Wednesday, April 6, 2011

Why NATO cannot be trusted

What do bagpipes have to do with the war in Libya? On NATO’s website, you can read about Marc Forterre, a French colonel and avid piper, whose musical instrument was mistaken for a weapon by airport staff in Addis Ababa. It would make a charming vignette, if it wasn’t for how the tale segues into editorialising about how the alliance helps the African Union to conduct its own military operations.

This celebration of trans-continental harmony is deceitful. It omits any acknowledgment of how most African governments are at odds with NATO over its attacks on Libya – and with good reason.

Apologists for the war maintain that it is based on the “responsibility to protect”, a concept usually abbreviated as R2P. Yet by examining past comments of James Jones, the decorated general who was Barack Obama’s national security adviser until November last, we might get a more accurate explanation. “As commander of NATO, I worried early in the mornings about how to protect energy facilities and supply chain routes as far away as Africa, the Persian Gulf and Caspian Sea,” Jones said in 2008. (It is instructive that he joined the board of Chevron earlier that year).

Though the main tenets of R2P look laudable, the background of its chief proponent Gareth Evans can only arouse suspicion. When he was Australia’s foreign minister in 1989, Evans signed the Timor Gap Treaty with his then Indonesian counterpart Ali Alatas. This enabled the theft of oil resources off East Timor, where 250,000 people died in one of the twentieth century’s most brutal occupations.

Just as the motives of a sham humanitarian like Evans should be questioned, doubts must be cast on Obama’s sincerity when he defended bombing Libya on the pretext “we were faced with the prospect of violence on a horrific scale”. Could the haste with which the West intervened not have more to do with Libya boasting Africa’s largest proven oil reserves? And were Western leaders and their chums in BP and Total not jittery over threats made by Muammar Gaddafi in 2009 (and reiterated in the past few weeks) to nationalise those resources?

Yes, it may be too reductionist to describe what is happening in Libya as another war for oil. The truth is probably that it is not only a war for oil but also to assert the control of America and its European stooges over Africa.

Having already declared war in Europe (Serbia) and taken charge of one in Asia (Afghanistan), it was perhaps logical that NATO would soon stretch its imperial tentacles into Africa. In 2007, Africom, its command for operations in Africa, was set up. “Factsheets” churned out from Africom’s headquarters in Stuttgart bragged of support for health, education and water projects. Yet that mask of charity belies a remark made by Jaap de Hoop Scheffer, then NATO’s secretary-general, the previous year, when he said the alliance was willing to use warplanes to secure oil and gas supply routes from Africa.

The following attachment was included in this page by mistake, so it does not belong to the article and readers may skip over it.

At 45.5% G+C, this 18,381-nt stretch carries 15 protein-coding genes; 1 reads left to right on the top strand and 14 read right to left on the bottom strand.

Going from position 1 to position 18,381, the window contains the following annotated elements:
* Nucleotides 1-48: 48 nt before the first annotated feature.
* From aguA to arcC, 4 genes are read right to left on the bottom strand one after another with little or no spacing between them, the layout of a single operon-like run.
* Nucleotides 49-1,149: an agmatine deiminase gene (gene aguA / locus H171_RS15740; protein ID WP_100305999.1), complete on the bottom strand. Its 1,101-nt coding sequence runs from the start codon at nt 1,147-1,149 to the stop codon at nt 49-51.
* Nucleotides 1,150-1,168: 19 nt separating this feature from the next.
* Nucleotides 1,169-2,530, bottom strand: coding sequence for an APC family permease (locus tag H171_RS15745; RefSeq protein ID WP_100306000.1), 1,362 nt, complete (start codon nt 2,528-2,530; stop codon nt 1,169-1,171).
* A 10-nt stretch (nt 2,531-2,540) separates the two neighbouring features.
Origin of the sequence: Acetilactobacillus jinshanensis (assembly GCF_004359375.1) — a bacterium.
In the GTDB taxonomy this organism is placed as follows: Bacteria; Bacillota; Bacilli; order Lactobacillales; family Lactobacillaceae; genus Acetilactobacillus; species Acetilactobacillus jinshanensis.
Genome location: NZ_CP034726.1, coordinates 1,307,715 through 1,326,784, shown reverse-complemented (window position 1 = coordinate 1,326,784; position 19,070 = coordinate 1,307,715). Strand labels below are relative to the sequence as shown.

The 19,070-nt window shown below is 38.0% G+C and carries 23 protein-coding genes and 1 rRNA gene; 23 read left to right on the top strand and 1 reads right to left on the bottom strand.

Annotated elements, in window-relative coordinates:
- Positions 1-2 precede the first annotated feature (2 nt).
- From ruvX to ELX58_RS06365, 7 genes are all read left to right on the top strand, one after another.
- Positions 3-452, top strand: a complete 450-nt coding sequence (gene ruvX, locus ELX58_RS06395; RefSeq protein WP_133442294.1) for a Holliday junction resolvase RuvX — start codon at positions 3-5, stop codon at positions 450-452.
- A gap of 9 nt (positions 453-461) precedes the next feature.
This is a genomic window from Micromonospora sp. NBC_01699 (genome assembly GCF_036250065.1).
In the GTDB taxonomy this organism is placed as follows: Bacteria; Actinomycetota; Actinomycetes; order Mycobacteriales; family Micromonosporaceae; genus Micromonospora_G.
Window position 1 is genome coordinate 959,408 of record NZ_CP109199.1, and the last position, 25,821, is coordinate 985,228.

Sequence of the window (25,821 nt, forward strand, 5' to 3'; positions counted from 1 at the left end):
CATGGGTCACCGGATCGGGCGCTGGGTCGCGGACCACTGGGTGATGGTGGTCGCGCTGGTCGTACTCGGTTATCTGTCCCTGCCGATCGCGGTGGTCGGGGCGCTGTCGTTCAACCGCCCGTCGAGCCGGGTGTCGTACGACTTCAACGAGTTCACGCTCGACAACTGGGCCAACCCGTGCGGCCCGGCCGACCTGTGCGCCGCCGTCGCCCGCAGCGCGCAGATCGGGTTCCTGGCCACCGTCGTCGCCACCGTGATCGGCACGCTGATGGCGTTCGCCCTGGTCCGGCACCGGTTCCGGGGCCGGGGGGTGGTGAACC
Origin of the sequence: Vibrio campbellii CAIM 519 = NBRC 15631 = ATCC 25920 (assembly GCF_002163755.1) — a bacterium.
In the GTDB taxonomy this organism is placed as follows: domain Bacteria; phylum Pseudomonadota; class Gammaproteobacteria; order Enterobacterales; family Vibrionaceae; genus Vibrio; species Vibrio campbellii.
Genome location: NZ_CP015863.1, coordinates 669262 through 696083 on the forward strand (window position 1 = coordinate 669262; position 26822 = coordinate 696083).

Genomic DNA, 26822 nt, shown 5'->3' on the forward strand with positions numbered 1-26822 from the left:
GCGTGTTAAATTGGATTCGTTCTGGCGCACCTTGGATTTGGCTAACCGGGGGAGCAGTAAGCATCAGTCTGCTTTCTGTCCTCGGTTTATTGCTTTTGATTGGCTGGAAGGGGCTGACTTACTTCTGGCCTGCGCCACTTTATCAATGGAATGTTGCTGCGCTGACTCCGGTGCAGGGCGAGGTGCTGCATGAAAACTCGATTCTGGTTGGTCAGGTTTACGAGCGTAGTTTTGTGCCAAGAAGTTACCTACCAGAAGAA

No war is fought for noble motives. If you really think that Sarkozy or Obama wished to protect civilian lives, study the eyewitness account signed by Russian, Ukrainian and Belarussian doctors working in Libya on 24 March. They document how dozens of innocent people were killed and maimed by NATO bombs falling on residential areas of Tajhura, a suburb of Tripoli. The onslaught led to the roof collapsing in the maternity ward of a hospital, causing numerous miscarriages.

This serves as a reminder of how NATO bombed Serbia in 1999. On that occasion, a children’s hospital in Belgrade’s embassy district was targeted. As Michel Chossudovsky, a Canadian economist, points out on the website Global Research, sleeping babies were spared by the alliance’s missiles. Generators were hit instead, depriving incubators of power.

Moreover, there is a distinct possibility that the consequences of NATO’s actions will continue to be felt in Libya long after the bombs have stopped falling, especially if those bombs were coated with depleted uranium (DU). While the Pentagon has said it has no reports that the substance is being used, the A-10 Warthogs flown by the US Air Force are equipped with guns designed to fire DU-tipped munitions.

I called a NATO spokesman to ask if the alliance has any policy or rules on depleted uranium. “The jury is still out scientifically on what the ramifications and dangers of using it are,” the spokesman told me. That appears to me as a flimsy attempt to justify the unjustifiable. While it may be impossible to prove that the upsurge of childhood cancer found in Iraq following the First Gulf War (1991) was linked to DU, there is ample circumstantial evidence to suggest it can have lethal consequences. Jawad Khadim al-Ali, an Iraqi doctor, is among those to have found an abnormally high incidence of cancer in parts of Basra where intense bombardment took place.

If you still need reasons why NATO should not be trusted, check out Rolling Stone’s new account of what young soldiers serving with the alliance got up to in Afghanistan. After Andrew Holmes, a corporal, nonchalantly shot dead an unarmed farmer, his squad leader presented him with the man’s finger as a trophy.

“Our values are firmly based on freedom, democracy and the rule of law,” Anders Fogh Rasmussen, NATO’s secretary general and former Danish premier, said at the end of March. How are those values compatible with rewarding a murderer?

·First published by New Europe (, 3-9 April 2011

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